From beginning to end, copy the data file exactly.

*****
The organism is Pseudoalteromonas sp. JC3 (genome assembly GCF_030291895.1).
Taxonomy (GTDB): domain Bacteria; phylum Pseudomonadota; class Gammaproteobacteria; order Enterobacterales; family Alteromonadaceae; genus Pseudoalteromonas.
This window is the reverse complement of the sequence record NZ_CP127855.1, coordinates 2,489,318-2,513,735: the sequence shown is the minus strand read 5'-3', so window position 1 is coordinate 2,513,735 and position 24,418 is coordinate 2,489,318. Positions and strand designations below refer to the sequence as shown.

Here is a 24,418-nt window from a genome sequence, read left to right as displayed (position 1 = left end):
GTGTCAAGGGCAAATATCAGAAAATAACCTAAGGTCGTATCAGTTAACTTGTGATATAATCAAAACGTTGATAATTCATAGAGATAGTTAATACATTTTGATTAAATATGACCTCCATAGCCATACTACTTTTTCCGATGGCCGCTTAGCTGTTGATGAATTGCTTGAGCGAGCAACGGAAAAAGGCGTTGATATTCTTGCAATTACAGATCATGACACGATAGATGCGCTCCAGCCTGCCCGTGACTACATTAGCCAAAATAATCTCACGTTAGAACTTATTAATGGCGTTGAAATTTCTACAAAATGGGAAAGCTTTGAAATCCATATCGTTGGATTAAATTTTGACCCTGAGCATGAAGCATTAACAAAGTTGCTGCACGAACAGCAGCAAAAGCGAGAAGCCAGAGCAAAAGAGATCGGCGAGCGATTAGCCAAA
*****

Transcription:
The organism is Pseudoalteromonas sp. JC3 (genome assembly GCF_030291895.1).
Taxonomy (GTDB): domain Bacteria; phylum Pseudomonadota; class Gammaproteobacteria; order Enterobacterales; family Alteromonadaceae; genus Pseudoalteromonas.
This window is the reverse complement of the sequence record NZ_CP127855.1, coordinates 2,489,318-2,513,735: the sequence shown is the minus strand read 5'-3', so window position 1 is coordinate 2,513,735 and position 24,418 is coordinate 2,489,318. Positions and strand designations below refer to the sequence as shown.

Here is a 24,418-nt window from a genome sequence, read left to right as displayed (position 1 = left end):
GTGTCAAGGGCAAATATCAGAAAATAACCTAAGGTCGTATCAGTTAACTTGTGATATAATCAAAACGTTGATAATTCATAGAGATAGTTAATACATTTTGATTAAATATGACCTCCATAGCCATACTACTTTTTCCGATGGCCGCTTAGCTGTTGATGAATTGCTTGAGCGAGCAACGGAAAAAGGCGTTGATATTCTTGCAATTACAGATCATGACACGATAGATGCGCTCCAGCCTGCCCGTGACTACATTAGCCAAAATAATCTCACGTTAGAACTTATTAATGGCGTTGAAATTTCTACAAAATGGGAAAGCTTTGAAATCCATATCGTTGGATTAAATTTTGACCCTGAGCATGAAGCATTAACAAAGTTGCTGCACGAACAGCAGCAAAAGCGAGAAGCCAGAGCAAAAGAGATCGGCGAGCGATTAGCCAAA